Both financial costing and management accounting compile data about a company's operations. However, the information is presented by each method in different formats and is used for different purposes. Let's explore how each method works and who uses it.
What Is Financial Costing?
Reports and financial statements prepared using financial cost accounting methods are primarily intended for presentations to outside parties, such as lenders, regulatory agencies and shareholders.
Financial statements use a classification of cost accounting to produce a balance sheet, income statement and cash flow statement. They record data from five classifications: assets, liabilities, equity, revenues and expenses.
Financial cost accounting uses a set of generally accepted accounting principles known as GAAP. The goal of these principles is to produce consistent, standardized information to creditors, regulators, investors and tax agencies.
Classifications of Data Produced by Financial Cost Accounting for Financial Statements
Assets on the balance sheet include cash, accounts receivable, inventory, plant and equipment
The liability side of the balance lists accounts payable, current debt and long-term loans.
Equity shows the total capital contributions made by the company's shareholders
Revenues on the income statement consist of all sales, discounts and returns.
Expenses listed on the income statement include all of the costs of operating the business. These expenses cover such items as costs for materials, labor, rent, insurance, office salaries, legal fees, advertising and utilities.
Limitations of Cost Accounting Methods
- Provides only quantitative information. Does not gauge such information as brand awareness and customer opinions of product quality.
- Only records historical costs. Does not look to the future.
- Does not consider price level changes, i.e. inflation. Figures from operations could increase each year giving the impression of improved performance when inflation-adjusted data would present a different picture.
What Is Management Accounting?
Management accounting produces reports and performance data for use by the company's internal personnel. This information is intended to aid management in making well-informed decisions for meeting the organization's goals. The data for these reports and key performance do not necessarily come from the company's financial statements.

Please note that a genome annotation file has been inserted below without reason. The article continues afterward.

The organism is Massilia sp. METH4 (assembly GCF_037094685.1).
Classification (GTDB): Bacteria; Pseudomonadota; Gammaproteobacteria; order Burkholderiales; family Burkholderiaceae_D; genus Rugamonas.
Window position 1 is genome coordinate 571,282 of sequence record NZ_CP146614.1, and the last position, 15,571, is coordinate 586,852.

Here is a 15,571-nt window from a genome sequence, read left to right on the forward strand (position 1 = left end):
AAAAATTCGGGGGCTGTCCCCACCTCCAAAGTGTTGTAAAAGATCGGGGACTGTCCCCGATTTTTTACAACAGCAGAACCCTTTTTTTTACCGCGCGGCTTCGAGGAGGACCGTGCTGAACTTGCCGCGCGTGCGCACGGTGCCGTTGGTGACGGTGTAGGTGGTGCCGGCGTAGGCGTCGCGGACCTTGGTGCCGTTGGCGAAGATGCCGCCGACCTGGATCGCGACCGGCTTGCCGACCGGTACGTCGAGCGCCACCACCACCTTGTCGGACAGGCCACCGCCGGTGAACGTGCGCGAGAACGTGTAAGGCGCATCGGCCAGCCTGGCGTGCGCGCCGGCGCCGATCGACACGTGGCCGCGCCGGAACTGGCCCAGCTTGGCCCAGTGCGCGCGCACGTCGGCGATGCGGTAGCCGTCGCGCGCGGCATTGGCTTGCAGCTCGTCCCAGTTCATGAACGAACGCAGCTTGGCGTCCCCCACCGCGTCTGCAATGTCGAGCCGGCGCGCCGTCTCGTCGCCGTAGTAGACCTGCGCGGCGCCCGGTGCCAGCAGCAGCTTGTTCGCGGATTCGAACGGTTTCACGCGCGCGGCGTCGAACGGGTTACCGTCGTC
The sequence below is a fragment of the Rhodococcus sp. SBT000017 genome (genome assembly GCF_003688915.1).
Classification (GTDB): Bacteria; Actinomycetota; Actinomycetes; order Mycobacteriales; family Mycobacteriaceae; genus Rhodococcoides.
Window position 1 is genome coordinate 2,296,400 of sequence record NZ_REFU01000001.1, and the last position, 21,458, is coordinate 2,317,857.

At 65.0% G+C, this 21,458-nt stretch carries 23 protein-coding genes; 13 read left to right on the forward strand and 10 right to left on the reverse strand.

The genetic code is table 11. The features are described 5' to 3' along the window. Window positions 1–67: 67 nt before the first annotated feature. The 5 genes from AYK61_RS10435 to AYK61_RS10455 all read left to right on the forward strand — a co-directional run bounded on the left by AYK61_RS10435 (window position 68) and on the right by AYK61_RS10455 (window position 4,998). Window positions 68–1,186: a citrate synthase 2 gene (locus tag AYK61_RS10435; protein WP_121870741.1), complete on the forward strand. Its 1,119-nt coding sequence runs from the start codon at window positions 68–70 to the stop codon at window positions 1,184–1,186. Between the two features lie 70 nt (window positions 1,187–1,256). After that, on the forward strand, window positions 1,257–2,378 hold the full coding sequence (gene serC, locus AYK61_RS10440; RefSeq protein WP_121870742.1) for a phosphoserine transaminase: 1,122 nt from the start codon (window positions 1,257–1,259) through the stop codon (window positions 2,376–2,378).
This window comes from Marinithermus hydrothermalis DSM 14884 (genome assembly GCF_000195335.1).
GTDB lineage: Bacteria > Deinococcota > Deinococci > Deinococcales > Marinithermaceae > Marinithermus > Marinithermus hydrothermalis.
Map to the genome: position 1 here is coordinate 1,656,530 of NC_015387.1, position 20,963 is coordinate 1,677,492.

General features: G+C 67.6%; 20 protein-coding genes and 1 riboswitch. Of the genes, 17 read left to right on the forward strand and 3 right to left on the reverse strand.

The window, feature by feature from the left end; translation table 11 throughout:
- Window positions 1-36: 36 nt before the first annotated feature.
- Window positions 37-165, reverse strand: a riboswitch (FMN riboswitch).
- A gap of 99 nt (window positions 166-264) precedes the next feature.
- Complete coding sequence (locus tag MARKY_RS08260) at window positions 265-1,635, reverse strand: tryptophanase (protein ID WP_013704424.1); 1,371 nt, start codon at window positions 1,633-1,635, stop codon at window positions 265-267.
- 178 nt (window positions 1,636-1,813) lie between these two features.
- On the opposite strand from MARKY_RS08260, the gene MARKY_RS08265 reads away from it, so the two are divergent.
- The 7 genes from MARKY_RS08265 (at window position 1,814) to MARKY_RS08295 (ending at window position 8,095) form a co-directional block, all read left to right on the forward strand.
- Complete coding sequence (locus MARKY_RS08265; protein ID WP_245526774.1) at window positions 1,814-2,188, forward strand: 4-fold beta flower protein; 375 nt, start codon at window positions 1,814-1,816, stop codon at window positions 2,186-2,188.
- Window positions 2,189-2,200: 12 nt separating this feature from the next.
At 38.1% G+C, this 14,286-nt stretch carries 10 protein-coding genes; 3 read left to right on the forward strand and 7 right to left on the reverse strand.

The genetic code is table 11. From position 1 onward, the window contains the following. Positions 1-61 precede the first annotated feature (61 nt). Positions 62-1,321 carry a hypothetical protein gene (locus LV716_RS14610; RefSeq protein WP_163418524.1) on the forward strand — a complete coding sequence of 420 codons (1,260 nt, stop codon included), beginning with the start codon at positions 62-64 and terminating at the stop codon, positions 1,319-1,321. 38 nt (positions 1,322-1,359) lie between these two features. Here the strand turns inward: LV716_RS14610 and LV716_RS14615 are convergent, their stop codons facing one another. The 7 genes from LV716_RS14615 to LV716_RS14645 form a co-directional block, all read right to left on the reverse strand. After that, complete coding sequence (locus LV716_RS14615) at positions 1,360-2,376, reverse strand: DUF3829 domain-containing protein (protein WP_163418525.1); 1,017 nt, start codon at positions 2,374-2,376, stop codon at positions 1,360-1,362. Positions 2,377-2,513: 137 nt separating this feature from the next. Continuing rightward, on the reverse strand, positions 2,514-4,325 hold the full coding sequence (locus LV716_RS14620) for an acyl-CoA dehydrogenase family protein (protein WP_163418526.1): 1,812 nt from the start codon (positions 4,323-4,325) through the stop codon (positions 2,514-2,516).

Management accounting information assists managers in:
- Formulating business strategy and making strategic decisions.
- Planning operations for short-, medium- and long-term operations.
- Determining the best capital structure.
- Designing compensation programs for executives.
- Creating returns to shareholders.
- Controlling operations for the most efficient use of resources.
- Measuring and reporting relevant non-financial data to management and shareholders.
Examples of Management Accounting
Management accounting is not required to follow any specific system or set of rules. It can be in whatever form management wants if it provides a performance metric and helps to make decisions that improve performance.
For example, if you're a retailer, you might want to count the number of people who enter your store on a Saturday and relate that figure to total sales for the day and compared to advertising expenses for the week before. This type of data is not set by any accounting standards and does not come from the company's financial statements.
Labor productivity is always a major concern for any business. For instance, a plumbing contractor would want to relate the revenue produced by service calls to the actual labor hours spent on the jobs.
Relationship Between Financial Accounting and Management Accounting
The key difference between the types of cost accounting and management accounting is that reports from cost accounting must follow GAAP standards and regulations. On the other hand, managerial accounting can be in whatever form managers want and drawn from other sources, such as putting a clicker in the store's door to count traffic.
The other difference between the two accounting methods is their use and who sees them. Statements prepared by GAAP standards are used by outside parties, while managerial accounting reports and performance metrics are intended for internal use only.
James Woodruff has been a management consultant to more than 1,000 small businesses. As a senior management consultant and owner, he used his technical expertise to conduct an analysis of a company's operational, financial and business management issues. James has been writing business and finance related topics for National Funding, bizfluent.com, FastCapital360, Kapitus, Smallbusiness.chron.com and e-commerce websites since 2007. He graduated from Georgia Tech with a Bachelor of Mechanical Engineering and received an MBA from Columbia University.